Prosecuting Syrians for War Crimes Now

5 Jun



            A major undertaking of the victorious powers in World War II was to impose individual criminal accountability upon political and military leaders for alleged crimes committed during wartime before a tribunal convened by the victors that gave those accused a fair opportunity to present a defense. This application of this idea of accountability to German and Japanese surviving leaders at trials held in Nuremberg and Tokyo was hailed at the time as a major step in the direction of a ‘just peace.’ International law was treated as binding upon sovereign states and those that represented the government, conceived to be a major step in the direction of a global rule of law. The final decisions of these tribunals also produced a narrative as to why World War II was a necessary and just war. Such an outcome was both a vindication of the victory on the battlefield and a punitive repudiation of those who fought and lost. Significantly, this criminal process was formally initiated only after the combat phase of the war had ended and Germany and Japan had surrendered.


            There were skeptics in 1945 that whispered ‘victors’ justice,’ and insisted that this ‘Nuremberg experience’ was a partisan exercise in truth-telling. Above the courtroom hung an invisible sign reading ‘only losers need enter here.’ The Nuremberg goddess of ‘war justice’ wore no blindfold, assessed with one eye the crimes of the losers and averted her other eye so as not to see the crimes of the winners. In the actual trials those whose criminality was being assessed were not accused of any crimes that resembled the practices of the winners, and were not allowed by the tribunal bring up in their defense any of their alleged crimes.


            Many wanted to overlook this flaw, and move on to create a justice system that would indeed operate on the basis of the nature of the act as criminal or not, and not make criminality depend on the identity of the actorBut moving toward the ideal of equality before the law has not been easy. It requires elevating international criminal law above the precepts of geopolitics. Yet the impulse to do so in form has surfaced strongly in the aftermath of the Cold War, but we have yet to see any corresponding substantive transformation that must occur if equals are to be treated equally in international criminal law.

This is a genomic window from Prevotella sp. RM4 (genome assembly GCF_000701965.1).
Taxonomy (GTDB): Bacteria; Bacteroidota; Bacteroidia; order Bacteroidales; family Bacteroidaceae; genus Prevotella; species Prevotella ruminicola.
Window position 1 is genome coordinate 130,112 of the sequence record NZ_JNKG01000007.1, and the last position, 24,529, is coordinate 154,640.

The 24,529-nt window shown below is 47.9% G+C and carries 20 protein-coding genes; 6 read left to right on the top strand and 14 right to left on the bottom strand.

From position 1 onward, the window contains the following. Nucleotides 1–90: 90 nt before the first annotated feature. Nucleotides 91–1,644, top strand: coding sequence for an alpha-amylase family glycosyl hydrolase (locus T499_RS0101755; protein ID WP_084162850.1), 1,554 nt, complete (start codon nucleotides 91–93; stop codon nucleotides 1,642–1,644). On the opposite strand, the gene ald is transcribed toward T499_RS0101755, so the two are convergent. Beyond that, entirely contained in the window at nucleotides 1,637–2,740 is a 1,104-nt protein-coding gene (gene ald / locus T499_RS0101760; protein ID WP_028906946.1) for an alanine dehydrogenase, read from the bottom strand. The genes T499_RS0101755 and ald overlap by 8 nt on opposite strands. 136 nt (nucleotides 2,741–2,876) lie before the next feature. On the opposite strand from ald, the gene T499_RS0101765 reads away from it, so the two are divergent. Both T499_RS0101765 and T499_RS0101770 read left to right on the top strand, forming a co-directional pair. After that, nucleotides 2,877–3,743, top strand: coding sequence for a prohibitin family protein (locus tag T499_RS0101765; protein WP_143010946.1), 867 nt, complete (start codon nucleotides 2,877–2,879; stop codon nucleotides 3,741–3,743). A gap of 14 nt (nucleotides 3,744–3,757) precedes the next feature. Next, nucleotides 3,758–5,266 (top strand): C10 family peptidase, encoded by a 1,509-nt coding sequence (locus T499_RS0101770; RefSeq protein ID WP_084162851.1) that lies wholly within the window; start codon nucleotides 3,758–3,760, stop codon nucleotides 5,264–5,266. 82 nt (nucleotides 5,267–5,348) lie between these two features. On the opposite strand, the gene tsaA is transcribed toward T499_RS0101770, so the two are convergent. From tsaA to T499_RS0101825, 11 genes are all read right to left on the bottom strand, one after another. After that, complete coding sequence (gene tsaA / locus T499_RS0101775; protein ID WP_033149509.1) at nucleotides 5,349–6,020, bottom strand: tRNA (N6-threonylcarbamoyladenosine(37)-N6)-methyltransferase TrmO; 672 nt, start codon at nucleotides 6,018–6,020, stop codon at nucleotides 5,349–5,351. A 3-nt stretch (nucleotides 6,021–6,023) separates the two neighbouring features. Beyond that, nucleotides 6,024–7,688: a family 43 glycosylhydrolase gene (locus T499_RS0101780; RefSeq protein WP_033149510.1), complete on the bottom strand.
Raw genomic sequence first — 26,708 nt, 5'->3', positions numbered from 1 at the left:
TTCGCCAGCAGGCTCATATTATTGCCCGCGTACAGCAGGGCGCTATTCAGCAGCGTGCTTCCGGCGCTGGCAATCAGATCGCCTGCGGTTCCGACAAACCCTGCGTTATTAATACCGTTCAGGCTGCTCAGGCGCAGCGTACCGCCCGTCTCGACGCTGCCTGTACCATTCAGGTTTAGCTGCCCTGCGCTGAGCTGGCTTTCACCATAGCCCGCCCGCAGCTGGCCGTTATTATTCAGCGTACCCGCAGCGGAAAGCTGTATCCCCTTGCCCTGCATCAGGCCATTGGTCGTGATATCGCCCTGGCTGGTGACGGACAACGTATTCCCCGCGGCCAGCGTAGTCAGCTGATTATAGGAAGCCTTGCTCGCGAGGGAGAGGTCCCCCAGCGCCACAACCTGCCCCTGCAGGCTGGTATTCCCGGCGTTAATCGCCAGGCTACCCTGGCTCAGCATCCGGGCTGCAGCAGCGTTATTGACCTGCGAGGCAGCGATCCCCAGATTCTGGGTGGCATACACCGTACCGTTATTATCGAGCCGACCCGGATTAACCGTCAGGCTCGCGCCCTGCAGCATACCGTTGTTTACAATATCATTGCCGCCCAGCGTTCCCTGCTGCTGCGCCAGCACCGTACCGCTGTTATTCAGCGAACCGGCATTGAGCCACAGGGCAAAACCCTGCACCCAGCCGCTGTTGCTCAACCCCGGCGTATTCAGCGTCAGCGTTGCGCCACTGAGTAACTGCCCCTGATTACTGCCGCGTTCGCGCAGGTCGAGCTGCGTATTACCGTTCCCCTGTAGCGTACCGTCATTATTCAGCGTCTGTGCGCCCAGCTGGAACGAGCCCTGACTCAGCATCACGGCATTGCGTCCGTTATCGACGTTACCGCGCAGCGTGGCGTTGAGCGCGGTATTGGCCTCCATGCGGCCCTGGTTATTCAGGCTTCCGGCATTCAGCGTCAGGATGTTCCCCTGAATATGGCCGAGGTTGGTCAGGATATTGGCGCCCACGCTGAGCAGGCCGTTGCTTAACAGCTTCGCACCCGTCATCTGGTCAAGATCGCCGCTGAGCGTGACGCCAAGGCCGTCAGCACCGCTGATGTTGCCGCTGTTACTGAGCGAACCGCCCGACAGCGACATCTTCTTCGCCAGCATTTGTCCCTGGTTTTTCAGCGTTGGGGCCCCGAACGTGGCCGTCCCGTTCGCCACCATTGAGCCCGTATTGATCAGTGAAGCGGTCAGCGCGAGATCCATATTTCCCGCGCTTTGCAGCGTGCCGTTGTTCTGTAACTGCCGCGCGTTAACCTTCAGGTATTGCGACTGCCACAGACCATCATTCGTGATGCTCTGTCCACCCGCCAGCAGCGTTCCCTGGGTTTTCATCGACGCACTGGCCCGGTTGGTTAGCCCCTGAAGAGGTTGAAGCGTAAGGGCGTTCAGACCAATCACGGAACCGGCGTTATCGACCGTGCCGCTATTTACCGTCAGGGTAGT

Against such a background, the attempts to hold individuals, whether acting on behalf of governments or insurgencies, individually accountable for war crimes is treated as a core element of global justice. Since the International Criminal Court (ICC) was established in 2002, an institutional mechanism exists on a global level by which to apply international criminal law in an objective and authoritative manner. Further there exists convincing proof that horrifying atrocities have been committed in the course of the Syrian civil war, principally by the government and armed forces of Syria, and to a far lesser extent by various factions among the fragmented opposing rebel forces. In these circumstances, it would certainly seem appropriate to charge both Syrian government officials, including military commanders, and members of the insurgent opposition, with such crimes.


            France presented a resolution to the UN Security Council on 22 May calling upon the ICC to investigate allegations of war crimes in Syria, and to proceed with prosecutions to the extent possible. The resolution was supported by a 13-2 vote, yet it failed to pass because the two dissenting votes were cast by Russia and China, countries enjoying a right of veto. As might be expected, there have been angry explanations of the result given by both sides. According to the Russian delegate, the French initiative was nothing more than ‘a publicity stunt’ that would hamper, or even preclude, the difficult search for a diplomatic end to the strife. The Western reaction, significantly endorsed by the UN Secretary General’s office, declared that such a use of the veto was ‘irresponsible,’ even ‘disgraceful.’ It amounted to a de facto grant of impunity to the worst perpetrators of state crime active on the planet at this time.


            I believe that both of these contrasting reactions are understandable, and can be given a qualified endorsement despite seeming to contradict one another. The Russian reaction reflects a view that the main motivations for such a resolution is to weaken the legitimacy of the Damascus regime in the midst of an unresolved struggle for control of the country, and in this sense is better interpreted geopolitically as an irresponsible propaganda move rather than as a genuine attempt to promote criminal justice. As well, it has been Moscow’s insistence all along that the only way to end the violence in Syria is by way of diplomatic compromise. Thus, any attempt to indict Syrian leaders as war criminals while the fighting persists weakens the already dim prospects of resolving the conflict by diplomacy. It gives Assad and other Syrian leaders, the circle of those that likely would have been indicted, strong incentives to rely on combat rather than take their chances with diplomacy.


            The French approach, strongly supported by the Western powers, especially the United States, focuses on the clear evidence of criminality attributable to the Damascus regime. Such behavior deserves to be formally criminalized, and the fact that the Assad regime remains in power enhances the urgency of doing so. There is no need to look beyond these facts, and taking such action may increase the pressure on the Syrian government to seek accommodation.